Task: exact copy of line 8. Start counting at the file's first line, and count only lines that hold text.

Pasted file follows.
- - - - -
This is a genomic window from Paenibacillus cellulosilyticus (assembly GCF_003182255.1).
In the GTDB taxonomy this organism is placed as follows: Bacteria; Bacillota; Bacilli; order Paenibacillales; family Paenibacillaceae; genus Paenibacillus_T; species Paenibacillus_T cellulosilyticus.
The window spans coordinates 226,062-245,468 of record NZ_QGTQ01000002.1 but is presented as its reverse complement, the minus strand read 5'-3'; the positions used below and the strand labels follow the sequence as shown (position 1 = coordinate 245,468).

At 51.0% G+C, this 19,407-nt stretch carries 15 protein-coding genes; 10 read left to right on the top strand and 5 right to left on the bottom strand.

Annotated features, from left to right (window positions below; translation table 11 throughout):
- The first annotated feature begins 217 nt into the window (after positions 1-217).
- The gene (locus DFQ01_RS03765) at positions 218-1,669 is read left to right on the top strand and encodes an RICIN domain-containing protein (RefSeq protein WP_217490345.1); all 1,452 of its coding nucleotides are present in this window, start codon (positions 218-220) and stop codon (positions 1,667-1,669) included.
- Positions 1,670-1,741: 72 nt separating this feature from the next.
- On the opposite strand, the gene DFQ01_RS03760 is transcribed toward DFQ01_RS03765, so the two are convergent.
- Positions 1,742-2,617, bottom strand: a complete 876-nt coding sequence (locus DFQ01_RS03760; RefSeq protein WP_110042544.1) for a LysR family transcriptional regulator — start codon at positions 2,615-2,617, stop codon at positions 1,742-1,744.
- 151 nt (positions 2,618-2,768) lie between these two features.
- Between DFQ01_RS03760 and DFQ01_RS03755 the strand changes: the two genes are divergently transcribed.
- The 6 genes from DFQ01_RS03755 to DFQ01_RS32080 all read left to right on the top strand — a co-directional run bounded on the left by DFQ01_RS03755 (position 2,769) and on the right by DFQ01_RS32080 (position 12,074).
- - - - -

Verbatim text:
- Positions 1,670-1,741: 72 nt separating this feature from the next.